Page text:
This has been one of the hardest times I have experienced since I moved to Israel almost 4 years ago. Managing, despite a horrific diet of primarily sushi and mayonnaise, to remain healthy, all of the possible illness a healthy person usually suffers from came crashing down on me at once, and for the better part of three weeks I have been confined to bed with strict instructions from doctors to stay off my feet. From a food borne virus that had me in the hospital with an IV in my arm due to severe dehydration, to a flu and cold that has knocked me off my butt, to a handful of 102-103 degree fevers (and I can count on 1 hand how many times I’ve had a fever in my life), this has not been the easiest time to be away from immediate family. Luckily I have a saint of a boyfriend and his wonderful parents who have done their best to take care of me and make me comfortable. And, of course, despite all of the sicknesses, I still can’t get over how strong my craving for sushi is, and I hope to get back to my normal diet very soon!
Yesterday was a very special day in Israel, and this is the 4th time I’m lucky enough to write about experiencing Holocaust Remembrance Day (Yom Ha’Shoah) from within the Jewish state. Every year on this day, beginning at sundown, restaurants close, places of fun and entertainment cease to operate, and the country goes into a somber quiet. TV shows are cancelled outside of Holocaust films and documentaries, and it is a time for the people of Israel to reflect on an event that claimed millions of our people’s lives, our grandparent’s and great grandparent’s lives, and ultimately led to the return of the Jews to our ancestral homeland. It is a very powerful to experience this feeling.
The Wail of a Siren
When you live in Israel you are no stranger to the shrieks of sirens. I have been here now through two wars with Gaza, and no sound can compare to the wail that sends you racing to a bunker or shelter because a rocket from Hamas or a bomb planted by a terrorist is threatening your safety. On Yom Ha’Shoah, however, the two minute siren that opens the day is a much different sound that evokes a much different feeling. Plagued by my second virus of the season, I wasn’t at work on the morning the siren would sound, and, not wanting to miss paying my respects to the many who perished, and the few who survived the atrocities of the Holocaust, I made sure to set my alarm to wake me up a few minutes before 10am when a Holocaust survivor would sound the alarm throughout all of Israel.
One of the benefits of living on the 14th floor of a building that overlooks one of the busiest areas in Tel Aviv, including overlooking two freeways, a train station, and one of the business shopping centers in Israel, is that you can see how the whole city reacts during a stand still, so two minutes before 10 Stephane and I made our way to our balcony, positioned ourselves to look over all of Tel Aviv, took a quick video shown below, and then…the whole country cried.
Or at least that is how it sounded when the siren pierced an entire country. Everything stopped. Trains aborted their activity in the middle of the tracks, cars stopped in the middle of the freeways, people came out of their places of work to stand on the streets with their fellow countrymen, and even the Arab construction workers, who build night and day near our house, stopped their work to stand with all of us us in remembering the 11 million people who perished 70 years ago at the hands of the cruelest evil imaginable. It was like I was staring at a static painting of the city. Everything was so still… The people looked like statues, the cars looked like forgotten toys. And all around you was a wail that froze the country.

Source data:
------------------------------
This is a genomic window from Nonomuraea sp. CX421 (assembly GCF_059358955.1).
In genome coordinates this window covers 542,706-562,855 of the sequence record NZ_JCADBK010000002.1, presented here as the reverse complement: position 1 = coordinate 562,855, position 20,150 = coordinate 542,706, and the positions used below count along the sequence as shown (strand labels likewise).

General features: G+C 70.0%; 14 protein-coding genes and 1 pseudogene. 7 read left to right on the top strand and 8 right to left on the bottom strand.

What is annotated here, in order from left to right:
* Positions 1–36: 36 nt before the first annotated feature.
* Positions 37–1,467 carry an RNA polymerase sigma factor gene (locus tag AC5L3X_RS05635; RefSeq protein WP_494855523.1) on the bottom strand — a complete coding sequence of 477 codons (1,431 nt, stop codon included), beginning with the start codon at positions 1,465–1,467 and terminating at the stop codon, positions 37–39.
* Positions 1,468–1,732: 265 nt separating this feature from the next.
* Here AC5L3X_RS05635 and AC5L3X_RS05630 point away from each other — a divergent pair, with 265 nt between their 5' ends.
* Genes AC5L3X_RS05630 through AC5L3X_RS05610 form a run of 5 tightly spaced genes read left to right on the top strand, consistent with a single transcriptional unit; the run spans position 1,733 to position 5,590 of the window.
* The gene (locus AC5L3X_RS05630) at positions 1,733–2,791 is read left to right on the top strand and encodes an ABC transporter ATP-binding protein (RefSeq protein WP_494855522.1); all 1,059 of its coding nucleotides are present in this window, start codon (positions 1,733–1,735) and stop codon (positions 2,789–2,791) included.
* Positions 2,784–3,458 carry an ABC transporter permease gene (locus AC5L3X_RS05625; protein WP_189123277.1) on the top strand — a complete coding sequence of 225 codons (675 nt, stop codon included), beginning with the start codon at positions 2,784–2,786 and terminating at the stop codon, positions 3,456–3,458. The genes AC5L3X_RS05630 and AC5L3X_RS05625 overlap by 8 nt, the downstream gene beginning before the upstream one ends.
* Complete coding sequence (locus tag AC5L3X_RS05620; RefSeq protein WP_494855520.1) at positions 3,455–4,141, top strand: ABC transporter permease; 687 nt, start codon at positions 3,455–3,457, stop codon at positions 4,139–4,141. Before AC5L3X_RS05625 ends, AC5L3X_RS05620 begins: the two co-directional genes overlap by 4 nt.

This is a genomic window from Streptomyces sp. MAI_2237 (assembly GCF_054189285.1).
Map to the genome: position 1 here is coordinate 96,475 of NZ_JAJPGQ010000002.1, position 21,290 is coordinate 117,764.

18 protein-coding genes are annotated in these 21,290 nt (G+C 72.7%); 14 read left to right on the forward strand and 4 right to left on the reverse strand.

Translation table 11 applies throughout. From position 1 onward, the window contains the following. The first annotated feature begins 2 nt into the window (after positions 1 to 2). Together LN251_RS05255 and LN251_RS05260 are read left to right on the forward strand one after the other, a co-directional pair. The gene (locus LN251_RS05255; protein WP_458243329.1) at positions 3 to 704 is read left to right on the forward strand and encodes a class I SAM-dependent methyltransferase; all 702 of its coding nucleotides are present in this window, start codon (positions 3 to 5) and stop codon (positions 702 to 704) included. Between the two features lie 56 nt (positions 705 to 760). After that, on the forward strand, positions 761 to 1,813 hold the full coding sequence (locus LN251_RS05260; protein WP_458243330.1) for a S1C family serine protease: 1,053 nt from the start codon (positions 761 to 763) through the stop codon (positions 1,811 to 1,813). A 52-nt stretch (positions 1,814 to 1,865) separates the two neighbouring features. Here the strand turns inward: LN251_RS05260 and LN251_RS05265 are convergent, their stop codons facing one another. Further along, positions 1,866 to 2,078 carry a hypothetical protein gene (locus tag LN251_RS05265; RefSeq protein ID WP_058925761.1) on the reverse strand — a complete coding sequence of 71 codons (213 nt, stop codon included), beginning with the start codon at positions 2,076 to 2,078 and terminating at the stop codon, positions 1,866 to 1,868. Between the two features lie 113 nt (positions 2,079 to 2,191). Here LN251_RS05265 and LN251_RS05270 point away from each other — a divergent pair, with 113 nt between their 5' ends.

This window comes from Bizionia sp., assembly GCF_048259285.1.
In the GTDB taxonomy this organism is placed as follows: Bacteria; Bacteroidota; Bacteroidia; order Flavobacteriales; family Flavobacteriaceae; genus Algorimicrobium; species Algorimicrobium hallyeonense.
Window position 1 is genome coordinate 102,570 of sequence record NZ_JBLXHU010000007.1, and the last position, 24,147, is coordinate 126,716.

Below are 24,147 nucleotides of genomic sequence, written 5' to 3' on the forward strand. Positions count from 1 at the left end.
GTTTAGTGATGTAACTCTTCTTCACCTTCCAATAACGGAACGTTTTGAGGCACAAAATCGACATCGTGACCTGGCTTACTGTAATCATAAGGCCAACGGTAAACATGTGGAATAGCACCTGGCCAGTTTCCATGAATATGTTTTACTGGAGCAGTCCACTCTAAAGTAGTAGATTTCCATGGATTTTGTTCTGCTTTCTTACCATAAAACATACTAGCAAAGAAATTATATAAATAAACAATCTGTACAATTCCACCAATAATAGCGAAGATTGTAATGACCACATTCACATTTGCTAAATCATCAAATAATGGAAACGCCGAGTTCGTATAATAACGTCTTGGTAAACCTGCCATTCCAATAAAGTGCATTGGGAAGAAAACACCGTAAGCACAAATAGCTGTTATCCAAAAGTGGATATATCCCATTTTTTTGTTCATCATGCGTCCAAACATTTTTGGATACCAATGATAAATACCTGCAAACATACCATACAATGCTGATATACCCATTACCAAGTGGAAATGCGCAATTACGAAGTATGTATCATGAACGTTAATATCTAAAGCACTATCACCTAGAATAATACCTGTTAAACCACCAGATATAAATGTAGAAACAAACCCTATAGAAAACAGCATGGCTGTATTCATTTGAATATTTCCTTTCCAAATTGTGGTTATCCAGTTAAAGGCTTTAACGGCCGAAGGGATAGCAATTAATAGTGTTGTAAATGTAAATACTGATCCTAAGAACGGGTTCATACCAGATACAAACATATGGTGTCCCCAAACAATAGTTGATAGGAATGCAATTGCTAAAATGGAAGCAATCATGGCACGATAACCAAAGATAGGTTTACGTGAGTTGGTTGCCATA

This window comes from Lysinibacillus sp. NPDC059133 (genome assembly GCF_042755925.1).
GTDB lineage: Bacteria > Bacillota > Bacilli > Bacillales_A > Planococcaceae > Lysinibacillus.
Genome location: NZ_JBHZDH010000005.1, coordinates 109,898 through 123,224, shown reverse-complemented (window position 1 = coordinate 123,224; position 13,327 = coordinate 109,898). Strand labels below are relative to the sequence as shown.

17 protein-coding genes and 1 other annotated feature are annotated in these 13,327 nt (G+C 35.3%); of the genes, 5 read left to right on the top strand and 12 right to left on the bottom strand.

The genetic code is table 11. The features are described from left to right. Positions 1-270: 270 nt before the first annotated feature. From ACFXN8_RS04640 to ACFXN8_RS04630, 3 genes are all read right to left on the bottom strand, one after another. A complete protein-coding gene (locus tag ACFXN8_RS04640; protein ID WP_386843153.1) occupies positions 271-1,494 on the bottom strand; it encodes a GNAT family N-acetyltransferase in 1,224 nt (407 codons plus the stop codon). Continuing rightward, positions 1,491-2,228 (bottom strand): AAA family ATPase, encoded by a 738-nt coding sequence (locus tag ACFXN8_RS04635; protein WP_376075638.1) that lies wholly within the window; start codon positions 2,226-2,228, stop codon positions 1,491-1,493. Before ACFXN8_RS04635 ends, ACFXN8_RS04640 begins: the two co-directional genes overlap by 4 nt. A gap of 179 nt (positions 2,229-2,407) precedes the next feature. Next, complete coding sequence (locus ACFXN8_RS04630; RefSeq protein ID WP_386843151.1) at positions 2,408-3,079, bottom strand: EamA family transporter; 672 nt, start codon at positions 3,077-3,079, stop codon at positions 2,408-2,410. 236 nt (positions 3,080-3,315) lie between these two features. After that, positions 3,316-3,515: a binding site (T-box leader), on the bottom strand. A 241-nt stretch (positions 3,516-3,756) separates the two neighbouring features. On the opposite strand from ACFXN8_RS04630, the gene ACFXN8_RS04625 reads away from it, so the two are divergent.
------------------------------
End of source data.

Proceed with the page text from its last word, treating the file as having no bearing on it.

It is hard to not feel overwhelmed with emotion when those sirens sound, especially now, when the existence of the Jewish people is, yet again, threatened by a tyrannical Iran, fanatic Muslim neighbors, and a leader of America who is working to give our enemies the weapons they need to start a war, and who would rather meet with suppressing dictators like Fidel Castro over his allies in the Middle East. This siren cried with the power of 6 million of our people who were slaughtered like animals, and with the 7 million people currently living in Israel who everyday live knowing that so many powers in this world are trying to destroy this magical haven for a persecuted people who, to this day, are still hated by so many.
It is a scary world we live in, and as a Jew, Israeli, and a woman, there aren’t many places outside of Israel that are safe for me anymore. I was forbidden to wear my Jewish star in Paris, I can’t travel freely to many of the Middle Eastern countries I yearn to see, I can’t fly certain airlines because of both my religion and countries of citizenship, and even major synagogues in America, the land of the free, are guarded by armed men and women standing to prevent attacks against our people. But here, in this tiny little country that garners so much attention, I can shout from the rooftops that I’m a Jew, and I have 6 million decedents of those who Hitler tried to wipe out, standing behind me, welcoming me, telling me that I’m home and I’m safe, and that is true freedom. That is what the siren signifies… The cries of those who were lost, thanking God that their children, grandchildren, and great grandchildren are finally safe, and as long as Israel endures, they will always have a home and a people to protect them.
I thank God everyday for my home in Israel, and I thank him everyday for giving me the strength and volition to fight for her wherever and whenever I can. He made me a Strong, Jewish Woman and for that I am forever grateful.
We will never forget… We will never let history repeat itself… And we will always SURVIVE!
Am Yisrael Chai ❤
I love you forever and always friend. Until we meet again,